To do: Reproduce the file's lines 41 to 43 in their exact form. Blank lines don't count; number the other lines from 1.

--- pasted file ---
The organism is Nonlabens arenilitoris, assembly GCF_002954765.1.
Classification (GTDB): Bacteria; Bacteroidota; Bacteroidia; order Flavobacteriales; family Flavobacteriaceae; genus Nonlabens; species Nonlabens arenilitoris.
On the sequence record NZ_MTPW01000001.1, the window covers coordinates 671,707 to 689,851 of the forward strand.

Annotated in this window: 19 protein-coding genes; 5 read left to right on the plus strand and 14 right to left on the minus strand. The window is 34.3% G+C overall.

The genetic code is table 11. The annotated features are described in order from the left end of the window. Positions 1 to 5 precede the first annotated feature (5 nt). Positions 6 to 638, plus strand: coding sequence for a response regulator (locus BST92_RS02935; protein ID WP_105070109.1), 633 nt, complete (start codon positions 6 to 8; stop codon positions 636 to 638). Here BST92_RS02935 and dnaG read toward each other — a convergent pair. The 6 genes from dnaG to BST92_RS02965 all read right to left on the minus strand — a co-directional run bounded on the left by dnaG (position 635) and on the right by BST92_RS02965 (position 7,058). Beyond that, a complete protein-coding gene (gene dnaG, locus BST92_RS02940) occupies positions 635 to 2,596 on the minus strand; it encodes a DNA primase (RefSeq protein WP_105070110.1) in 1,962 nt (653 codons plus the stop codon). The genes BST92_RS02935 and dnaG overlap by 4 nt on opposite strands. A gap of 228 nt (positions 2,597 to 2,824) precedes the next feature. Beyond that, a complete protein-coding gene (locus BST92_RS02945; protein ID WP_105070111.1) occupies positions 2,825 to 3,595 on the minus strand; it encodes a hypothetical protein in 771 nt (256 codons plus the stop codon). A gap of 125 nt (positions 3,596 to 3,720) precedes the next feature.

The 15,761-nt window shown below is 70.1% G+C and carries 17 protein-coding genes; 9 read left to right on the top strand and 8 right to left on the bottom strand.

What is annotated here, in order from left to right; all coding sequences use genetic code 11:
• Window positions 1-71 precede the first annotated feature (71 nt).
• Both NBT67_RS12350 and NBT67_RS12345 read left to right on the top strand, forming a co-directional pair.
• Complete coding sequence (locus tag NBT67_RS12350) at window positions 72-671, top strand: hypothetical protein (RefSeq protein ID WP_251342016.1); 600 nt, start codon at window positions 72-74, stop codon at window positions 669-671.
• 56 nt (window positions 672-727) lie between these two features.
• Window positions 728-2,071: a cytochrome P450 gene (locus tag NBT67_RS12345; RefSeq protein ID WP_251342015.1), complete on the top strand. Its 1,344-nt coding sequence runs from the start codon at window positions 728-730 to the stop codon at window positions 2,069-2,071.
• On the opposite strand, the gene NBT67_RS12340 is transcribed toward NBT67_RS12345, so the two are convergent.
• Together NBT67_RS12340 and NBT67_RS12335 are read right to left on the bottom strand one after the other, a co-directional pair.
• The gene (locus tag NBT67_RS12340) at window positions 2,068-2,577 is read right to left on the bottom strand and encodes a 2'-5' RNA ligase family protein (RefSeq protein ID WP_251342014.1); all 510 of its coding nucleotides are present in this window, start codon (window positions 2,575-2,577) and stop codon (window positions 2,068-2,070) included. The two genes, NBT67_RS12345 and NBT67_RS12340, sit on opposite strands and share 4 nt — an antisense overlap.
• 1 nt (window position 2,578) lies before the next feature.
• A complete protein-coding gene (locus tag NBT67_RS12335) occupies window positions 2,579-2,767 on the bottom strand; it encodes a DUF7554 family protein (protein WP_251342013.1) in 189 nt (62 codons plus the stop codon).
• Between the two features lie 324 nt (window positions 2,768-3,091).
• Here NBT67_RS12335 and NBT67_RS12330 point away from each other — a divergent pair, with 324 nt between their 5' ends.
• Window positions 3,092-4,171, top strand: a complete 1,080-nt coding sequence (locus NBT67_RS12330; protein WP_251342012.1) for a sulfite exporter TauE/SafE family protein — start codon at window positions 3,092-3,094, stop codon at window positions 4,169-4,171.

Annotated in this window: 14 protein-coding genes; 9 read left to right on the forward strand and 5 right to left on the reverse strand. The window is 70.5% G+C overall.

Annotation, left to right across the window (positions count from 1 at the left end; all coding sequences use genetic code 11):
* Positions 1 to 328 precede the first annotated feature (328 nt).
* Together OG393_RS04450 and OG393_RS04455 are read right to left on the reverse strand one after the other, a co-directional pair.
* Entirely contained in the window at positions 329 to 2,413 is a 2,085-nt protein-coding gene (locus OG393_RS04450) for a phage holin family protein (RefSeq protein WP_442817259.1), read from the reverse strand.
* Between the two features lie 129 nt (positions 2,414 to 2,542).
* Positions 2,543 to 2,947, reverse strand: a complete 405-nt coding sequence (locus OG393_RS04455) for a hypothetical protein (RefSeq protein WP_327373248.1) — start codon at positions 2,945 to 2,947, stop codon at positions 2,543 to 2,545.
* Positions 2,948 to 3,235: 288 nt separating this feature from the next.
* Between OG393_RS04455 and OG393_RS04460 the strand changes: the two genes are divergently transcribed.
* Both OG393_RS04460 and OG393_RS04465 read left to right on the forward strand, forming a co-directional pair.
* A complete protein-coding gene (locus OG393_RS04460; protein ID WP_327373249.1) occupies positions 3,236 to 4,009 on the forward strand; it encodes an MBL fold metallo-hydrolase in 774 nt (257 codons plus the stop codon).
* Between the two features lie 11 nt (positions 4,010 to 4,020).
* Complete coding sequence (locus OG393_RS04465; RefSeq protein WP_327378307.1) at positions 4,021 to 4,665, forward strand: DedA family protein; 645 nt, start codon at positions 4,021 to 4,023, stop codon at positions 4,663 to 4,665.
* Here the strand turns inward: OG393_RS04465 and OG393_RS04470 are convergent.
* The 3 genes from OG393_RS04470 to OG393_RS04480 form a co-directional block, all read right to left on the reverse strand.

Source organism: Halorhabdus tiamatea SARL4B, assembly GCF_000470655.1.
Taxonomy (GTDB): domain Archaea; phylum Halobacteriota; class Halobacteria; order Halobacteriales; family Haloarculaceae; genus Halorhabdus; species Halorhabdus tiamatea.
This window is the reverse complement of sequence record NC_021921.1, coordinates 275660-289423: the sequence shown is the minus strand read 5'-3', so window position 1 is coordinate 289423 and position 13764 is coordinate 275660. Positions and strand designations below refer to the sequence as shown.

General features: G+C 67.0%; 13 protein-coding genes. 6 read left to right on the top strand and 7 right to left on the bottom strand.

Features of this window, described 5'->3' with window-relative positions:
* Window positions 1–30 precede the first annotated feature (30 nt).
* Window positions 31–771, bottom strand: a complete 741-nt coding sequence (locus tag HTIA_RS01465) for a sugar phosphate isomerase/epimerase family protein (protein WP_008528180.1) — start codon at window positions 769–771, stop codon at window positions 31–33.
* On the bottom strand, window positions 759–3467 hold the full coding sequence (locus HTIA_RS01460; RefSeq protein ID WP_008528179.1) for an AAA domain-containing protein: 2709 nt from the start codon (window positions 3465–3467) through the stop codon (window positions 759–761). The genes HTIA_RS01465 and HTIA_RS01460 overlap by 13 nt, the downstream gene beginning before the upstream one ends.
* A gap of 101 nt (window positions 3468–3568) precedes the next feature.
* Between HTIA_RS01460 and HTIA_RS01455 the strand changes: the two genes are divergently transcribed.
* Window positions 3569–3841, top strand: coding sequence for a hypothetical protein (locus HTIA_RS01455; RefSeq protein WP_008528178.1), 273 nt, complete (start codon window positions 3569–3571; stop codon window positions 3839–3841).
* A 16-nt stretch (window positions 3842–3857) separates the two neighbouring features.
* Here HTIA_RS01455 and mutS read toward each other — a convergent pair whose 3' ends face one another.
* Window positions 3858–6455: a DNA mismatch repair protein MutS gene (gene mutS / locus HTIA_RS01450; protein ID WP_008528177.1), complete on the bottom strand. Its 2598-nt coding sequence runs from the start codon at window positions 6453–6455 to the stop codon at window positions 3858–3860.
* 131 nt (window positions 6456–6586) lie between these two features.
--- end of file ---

* Window positions 1–30 precede the first annotated feature (30 nt).
* Window positions 31–771, bottom strand: a complete 741-nt coding sequence (locus tag HTIA_RS01465) for a sugar phosphate isomerase/epimerase family protein (protein WP_008528180.1) — start codon at window positions 769–771, stop codon at window positions 31–33.
* On the bottom strand, window positions 759–3467 hold the full coding sequence (locus HTIA_RS01460; RefSeq protein ID WP_008528179.1) for an AAA domain-containing protein: 2709 nt from the start codon (window positions 3465–3467) through the stop codon (window positions 759–761). The genes HTIA_RS01465 and HTIA_RS01460 overlap by 13 nt, the downstream gene beginning before the upstream one ends.